Economic Inequality Parson’s Problem

Today we will be borrowing an exercise from Simon Ejdemyr, a former classmate of mine and the author of the set of R tutorials that inspired this page.

Our Goal

A prominent economic theory predicts that higher income inequality should be associated with more redistribution from the rich to the poor (Meltzer and Richard 1981). Let’s create a dataset that will allow us to test this prediction using U.S. state-level data. Our goal is to look at the correlation between income inequality and state taxes per capita (i.e. the amount of taxes each state collects from each resident on average). I am happy if we just look at this for one year (say 2010).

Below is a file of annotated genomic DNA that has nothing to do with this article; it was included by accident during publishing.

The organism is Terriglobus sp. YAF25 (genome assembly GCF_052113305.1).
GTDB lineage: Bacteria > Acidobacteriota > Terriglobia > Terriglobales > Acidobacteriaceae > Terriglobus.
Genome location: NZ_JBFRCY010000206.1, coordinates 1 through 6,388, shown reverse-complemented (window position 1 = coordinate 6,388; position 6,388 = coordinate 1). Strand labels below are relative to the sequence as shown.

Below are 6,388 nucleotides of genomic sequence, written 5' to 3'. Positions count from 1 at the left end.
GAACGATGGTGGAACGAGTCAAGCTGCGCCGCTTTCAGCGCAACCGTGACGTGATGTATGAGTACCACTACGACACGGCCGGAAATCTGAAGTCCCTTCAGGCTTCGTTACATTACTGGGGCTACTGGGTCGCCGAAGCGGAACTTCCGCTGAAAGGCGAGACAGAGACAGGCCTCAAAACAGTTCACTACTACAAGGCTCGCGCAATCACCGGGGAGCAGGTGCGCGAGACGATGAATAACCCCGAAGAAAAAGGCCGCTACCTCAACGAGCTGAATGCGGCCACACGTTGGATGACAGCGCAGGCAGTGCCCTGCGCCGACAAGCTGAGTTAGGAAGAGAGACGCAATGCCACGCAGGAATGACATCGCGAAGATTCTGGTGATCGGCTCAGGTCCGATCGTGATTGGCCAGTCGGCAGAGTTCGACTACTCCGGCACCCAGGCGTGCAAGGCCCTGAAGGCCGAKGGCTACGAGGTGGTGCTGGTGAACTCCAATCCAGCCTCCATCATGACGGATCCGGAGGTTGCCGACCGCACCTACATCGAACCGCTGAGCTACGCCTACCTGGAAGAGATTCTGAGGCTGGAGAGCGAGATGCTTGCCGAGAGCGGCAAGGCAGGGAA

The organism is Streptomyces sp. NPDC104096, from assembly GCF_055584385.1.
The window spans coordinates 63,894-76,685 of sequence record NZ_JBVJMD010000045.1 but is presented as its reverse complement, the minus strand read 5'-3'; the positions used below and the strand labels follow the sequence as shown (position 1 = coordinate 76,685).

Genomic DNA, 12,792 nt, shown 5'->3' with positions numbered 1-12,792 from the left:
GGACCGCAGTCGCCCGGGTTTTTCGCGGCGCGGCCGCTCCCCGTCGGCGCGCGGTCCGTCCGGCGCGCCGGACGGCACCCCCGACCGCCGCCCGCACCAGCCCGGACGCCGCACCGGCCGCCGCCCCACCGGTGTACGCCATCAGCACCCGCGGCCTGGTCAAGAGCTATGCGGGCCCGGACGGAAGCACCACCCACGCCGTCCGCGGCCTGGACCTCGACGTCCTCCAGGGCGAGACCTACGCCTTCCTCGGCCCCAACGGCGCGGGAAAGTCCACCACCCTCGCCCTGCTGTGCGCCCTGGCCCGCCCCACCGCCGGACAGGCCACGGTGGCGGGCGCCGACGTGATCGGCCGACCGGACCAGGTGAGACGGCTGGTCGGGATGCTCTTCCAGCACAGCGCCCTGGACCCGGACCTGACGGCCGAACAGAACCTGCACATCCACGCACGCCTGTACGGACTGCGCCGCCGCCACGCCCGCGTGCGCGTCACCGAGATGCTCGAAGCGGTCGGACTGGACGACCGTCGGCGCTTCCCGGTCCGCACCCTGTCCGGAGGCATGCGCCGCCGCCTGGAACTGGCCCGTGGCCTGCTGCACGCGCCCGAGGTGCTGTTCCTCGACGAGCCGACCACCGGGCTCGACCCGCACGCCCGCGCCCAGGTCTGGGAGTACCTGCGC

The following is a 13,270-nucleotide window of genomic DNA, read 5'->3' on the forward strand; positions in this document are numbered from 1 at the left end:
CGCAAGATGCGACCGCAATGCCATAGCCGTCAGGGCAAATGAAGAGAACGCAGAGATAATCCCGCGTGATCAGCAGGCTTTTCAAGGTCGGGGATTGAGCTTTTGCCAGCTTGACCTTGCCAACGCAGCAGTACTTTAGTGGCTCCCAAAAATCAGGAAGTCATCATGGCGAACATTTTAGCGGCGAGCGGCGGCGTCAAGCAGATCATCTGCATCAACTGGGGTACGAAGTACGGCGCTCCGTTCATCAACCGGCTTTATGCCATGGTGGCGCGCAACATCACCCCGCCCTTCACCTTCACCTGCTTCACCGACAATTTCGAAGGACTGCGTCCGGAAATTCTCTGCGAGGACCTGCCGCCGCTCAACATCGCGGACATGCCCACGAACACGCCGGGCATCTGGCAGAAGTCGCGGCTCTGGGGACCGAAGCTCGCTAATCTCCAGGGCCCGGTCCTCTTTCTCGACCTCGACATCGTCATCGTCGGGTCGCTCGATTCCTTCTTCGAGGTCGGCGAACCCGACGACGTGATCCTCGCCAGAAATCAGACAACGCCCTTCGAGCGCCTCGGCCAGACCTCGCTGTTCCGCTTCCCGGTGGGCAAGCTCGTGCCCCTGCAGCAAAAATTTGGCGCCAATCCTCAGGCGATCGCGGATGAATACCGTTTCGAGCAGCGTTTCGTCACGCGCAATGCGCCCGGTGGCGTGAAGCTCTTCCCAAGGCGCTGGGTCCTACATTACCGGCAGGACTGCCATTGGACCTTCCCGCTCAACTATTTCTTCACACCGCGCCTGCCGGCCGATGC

Our Data

We have four datasets:

  • State-level measure of inequality (Gini coefficient, and Share of Income Going to Top 1% and 10%s).

  • Total state taxes and total state income taxes.

  • State populations.

  • A dataset that has state names (written out) and state codes (called FIPS codes).

Parson’s Problem

Our approach to analyzing this data will be a little different from past exercises – instead of having you write all the code, I’m going to give you all the code we need. The catch? It’s all out of order.

Your job will be to take the jumbled code I give you and put it the correct order to accomplish all the steps required to analyze this data laid out in an outline script.

You can find all the code you’ll need here, and your project outline here. (You will probably want to click Raw and “Save Page As…” to save these to your computer as .R files.) Open both in RStudio to get started.